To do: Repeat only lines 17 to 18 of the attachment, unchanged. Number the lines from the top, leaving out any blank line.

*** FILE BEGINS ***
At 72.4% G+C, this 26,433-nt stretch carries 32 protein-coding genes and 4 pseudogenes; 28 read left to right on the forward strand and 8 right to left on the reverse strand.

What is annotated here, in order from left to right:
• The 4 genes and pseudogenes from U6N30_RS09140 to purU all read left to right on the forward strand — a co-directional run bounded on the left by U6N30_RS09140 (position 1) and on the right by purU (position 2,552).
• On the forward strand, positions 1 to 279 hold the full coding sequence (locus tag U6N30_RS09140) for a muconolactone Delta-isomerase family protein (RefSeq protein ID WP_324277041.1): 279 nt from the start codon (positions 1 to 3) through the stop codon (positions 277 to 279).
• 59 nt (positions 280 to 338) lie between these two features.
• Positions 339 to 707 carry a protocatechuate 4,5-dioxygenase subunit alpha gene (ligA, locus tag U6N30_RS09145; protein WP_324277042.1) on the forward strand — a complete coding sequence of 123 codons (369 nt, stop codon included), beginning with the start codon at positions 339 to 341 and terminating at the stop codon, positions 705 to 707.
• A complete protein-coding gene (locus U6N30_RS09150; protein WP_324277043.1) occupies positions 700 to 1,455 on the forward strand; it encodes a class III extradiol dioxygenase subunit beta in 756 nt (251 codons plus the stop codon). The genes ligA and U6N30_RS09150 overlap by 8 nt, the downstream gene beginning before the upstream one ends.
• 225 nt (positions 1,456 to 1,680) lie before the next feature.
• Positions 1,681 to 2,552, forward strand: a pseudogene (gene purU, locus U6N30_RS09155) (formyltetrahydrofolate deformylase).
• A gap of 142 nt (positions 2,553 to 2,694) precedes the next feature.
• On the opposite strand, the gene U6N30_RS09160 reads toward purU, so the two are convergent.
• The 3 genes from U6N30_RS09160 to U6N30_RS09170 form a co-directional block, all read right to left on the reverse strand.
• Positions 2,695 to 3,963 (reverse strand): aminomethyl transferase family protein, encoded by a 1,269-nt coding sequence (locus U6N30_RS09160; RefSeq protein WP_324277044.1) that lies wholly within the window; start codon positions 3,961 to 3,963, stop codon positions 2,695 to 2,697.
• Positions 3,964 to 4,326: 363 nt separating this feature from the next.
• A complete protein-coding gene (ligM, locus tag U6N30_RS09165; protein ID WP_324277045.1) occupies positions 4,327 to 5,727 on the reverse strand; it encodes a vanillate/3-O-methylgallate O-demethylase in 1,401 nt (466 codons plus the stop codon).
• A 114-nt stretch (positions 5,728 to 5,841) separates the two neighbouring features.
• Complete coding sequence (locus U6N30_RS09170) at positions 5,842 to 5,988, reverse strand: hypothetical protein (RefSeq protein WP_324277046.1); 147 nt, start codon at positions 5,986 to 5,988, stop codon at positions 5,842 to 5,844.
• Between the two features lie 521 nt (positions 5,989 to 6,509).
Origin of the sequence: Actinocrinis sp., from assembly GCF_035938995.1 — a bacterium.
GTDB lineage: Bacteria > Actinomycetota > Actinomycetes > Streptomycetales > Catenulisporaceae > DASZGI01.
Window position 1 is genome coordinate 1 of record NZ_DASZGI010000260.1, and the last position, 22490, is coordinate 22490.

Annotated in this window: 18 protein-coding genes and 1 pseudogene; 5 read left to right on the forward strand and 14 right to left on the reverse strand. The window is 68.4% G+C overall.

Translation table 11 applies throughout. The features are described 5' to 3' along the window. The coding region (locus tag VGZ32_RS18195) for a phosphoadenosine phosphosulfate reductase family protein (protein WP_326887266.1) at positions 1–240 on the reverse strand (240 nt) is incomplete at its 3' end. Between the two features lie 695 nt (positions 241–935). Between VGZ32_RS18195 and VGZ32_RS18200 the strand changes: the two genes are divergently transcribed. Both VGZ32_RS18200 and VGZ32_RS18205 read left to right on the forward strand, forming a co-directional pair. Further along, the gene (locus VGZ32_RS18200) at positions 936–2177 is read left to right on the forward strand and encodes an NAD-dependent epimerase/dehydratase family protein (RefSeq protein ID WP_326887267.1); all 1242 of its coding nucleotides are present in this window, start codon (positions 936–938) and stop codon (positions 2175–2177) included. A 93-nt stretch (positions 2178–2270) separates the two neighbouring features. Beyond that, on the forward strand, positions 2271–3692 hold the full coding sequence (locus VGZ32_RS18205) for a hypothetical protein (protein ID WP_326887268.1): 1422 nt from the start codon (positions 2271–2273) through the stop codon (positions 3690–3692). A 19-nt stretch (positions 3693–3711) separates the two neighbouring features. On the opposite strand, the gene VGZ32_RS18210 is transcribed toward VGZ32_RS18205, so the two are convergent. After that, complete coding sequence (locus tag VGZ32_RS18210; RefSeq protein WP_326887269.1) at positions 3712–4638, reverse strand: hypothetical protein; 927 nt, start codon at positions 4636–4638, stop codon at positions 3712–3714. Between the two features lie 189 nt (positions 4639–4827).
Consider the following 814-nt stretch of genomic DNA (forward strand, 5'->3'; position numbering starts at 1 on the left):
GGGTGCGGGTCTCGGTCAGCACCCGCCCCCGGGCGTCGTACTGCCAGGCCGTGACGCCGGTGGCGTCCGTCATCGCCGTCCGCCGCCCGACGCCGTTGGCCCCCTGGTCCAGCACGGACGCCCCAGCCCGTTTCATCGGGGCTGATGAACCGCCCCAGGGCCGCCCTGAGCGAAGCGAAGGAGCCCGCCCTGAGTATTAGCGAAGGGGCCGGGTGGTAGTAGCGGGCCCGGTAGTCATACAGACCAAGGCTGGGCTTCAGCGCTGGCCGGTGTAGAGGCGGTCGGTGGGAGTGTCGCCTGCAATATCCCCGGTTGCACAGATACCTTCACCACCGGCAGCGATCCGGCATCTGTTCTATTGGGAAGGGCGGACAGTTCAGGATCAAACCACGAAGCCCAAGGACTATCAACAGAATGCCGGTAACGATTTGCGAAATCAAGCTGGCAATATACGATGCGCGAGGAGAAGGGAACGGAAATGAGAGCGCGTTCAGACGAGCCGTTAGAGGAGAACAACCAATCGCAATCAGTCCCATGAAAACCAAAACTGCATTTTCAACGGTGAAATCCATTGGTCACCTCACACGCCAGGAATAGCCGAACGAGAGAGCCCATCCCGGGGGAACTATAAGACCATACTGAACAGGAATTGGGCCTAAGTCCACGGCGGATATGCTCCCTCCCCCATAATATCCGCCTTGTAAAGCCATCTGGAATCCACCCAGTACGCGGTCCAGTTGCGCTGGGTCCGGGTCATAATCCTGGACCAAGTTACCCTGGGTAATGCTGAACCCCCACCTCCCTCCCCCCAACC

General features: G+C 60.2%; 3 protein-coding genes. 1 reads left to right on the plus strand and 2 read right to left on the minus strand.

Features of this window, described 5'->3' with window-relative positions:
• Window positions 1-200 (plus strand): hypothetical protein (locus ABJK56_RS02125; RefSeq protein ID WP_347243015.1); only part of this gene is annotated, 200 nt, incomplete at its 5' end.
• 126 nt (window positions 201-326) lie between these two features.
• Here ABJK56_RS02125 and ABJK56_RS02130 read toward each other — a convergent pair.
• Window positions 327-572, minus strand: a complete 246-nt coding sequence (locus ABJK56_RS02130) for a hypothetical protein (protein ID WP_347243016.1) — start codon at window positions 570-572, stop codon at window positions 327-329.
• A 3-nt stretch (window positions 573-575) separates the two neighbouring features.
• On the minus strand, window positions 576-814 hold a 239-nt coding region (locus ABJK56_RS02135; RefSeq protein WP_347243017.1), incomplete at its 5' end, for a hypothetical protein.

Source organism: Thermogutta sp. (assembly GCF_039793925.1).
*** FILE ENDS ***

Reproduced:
• Complete coding sequence (locus U6N30_RS09170) at positions 5,842 to 5,988, reverse strand: hypothetical protein (RefSeq protein WP_324277046.1); 147 nt, start codon at positions 5,986 to 5,988, stop codon at positions 5,842 to 5,844.
• Between the two features lie 521 nt (positions 5,989 to 6,509).